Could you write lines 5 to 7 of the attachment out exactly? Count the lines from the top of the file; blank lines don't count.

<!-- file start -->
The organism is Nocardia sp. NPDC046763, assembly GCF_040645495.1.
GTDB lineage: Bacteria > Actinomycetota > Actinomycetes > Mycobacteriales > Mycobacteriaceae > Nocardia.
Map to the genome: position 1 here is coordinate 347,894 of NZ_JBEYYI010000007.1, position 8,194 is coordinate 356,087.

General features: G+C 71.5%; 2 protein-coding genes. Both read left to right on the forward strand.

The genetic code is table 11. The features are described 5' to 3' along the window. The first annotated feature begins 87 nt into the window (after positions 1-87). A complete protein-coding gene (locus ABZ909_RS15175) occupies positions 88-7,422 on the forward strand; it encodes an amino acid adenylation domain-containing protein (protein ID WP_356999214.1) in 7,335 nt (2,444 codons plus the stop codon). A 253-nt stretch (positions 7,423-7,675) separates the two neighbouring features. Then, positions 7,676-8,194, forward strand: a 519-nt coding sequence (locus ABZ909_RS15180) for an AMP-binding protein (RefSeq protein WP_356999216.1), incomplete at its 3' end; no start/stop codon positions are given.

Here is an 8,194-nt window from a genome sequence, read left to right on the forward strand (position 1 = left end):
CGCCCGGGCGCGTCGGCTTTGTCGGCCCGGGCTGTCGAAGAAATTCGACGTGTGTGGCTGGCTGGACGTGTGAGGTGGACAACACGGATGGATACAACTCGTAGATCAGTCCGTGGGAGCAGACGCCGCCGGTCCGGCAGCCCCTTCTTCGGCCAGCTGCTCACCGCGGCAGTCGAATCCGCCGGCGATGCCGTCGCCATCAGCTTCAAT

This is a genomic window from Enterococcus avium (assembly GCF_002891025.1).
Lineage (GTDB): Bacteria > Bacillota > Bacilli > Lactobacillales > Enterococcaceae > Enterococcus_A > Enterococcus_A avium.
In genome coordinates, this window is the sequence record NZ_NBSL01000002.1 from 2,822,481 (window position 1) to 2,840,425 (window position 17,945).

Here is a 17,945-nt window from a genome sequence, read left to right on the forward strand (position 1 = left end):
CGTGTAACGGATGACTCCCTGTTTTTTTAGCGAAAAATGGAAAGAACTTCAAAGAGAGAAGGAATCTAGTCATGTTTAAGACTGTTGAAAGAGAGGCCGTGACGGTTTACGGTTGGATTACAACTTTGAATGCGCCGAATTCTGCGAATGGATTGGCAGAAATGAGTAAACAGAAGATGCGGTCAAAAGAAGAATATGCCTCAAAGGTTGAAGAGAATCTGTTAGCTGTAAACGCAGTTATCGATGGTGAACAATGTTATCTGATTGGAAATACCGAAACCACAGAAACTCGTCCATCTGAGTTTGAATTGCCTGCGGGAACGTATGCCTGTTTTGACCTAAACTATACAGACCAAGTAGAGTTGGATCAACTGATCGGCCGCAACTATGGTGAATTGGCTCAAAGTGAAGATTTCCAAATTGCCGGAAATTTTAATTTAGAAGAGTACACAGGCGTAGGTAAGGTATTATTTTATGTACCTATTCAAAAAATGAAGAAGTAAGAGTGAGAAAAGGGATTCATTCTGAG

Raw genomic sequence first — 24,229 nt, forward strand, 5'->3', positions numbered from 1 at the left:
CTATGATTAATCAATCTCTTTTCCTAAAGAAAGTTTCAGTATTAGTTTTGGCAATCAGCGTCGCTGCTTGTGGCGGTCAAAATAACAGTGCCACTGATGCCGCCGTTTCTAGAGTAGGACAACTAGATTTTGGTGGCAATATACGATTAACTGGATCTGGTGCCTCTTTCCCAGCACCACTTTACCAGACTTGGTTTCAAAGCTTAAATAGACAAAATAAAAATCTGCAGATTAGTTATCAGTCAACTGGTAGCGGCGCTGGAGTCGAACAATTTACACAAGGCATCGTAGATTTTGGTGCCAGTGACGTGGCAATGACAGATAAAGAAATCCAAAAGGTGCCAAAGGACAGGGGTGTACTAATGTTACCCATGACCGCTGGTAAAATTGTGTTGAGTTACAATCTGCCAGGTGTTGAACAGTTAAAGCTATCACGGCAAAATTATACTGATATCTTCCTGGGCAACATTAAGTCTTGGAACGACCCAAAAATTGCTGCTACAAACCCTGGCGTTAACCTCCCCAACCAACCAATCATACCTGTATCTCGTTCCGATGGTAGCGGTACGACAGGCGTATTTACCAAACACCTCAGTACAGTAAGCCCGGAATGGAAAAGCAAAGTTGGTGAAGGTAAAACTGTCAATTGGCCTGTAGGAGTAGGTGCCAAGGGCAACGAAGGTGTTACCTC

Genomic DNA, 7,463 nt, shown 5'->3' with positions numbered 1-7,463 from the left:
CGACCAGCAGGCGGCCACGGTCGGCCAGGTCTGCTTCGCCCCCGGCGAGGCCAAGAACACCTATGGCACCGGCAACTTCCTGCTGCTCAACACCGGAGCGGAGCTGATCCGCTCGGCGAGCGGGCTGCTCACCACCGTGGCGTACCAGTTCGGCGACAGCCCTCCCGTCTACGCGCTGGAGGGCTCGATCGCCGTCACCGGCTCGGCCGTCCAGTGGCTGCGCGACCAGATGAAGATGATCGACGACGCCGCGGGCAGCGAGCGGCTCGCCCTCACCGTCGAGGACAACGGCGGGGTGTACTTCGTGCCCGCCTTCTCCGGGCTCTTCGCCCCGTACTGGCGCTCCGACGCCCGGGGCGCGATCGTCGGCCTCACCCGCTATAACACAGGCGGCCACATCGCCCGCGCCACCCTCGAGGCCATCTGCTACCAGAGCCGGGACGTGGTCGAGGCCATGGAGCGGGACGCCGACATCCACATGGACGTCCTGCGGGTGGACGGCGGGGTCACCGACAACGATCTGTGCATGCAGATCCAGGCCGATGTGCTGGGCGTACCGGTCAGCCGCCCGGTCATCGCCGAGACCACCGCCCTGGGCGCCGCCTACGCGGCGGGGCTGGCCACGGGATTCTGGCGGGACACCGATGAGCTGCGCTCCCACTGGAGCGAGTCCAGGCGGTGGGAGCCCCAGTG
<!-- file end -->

The genetic code is table 11. The features are described 5' to 3' along the window. The first annotated feature begins 87 nt into the window (after positions 1-87). A complete protein-coding gene (locus ABZ909_RS15175) occupies positions 88-7,422 on the forward strand; it encodes an amino acid adenylation domain-containing protein (protein ID WP_356999214.1) in 7,335 nt (2,444 codons plus the stop codon). A 253-nt stretch (positions 7,423-7,675) separates the two neighbouring features. Then, positions 7,676-8,194, forward strand: a 519-nt coding sequence (locus ABZ909_RS15180) for an AMP-binding protein (RefSeq protein WP_356999216.1), incomplete at its 3' end; no start/stop codon positions are given.

Here is an 8,194-nt window from a genome sequence, read left to right on the forward strand (position 1 = left end):
CGCCCGGGCGCGTCGGCTTTGTCGGCCCGGGCTGTCGAAGAAATTCGACGTGTGTGGCTGGCTGGACGTGTGAGGTGGACAACACGGATGGATACAACTCGTAGATCAGTCCGTGGGAGCAGACGCCGCCGGTCCGGCAGCCCCTTCTTCGGCCAGCTGCTCACCGCGGCAGTCGAATCCGCCGGCGATGCCGTCGCCATCAGCTTCAAT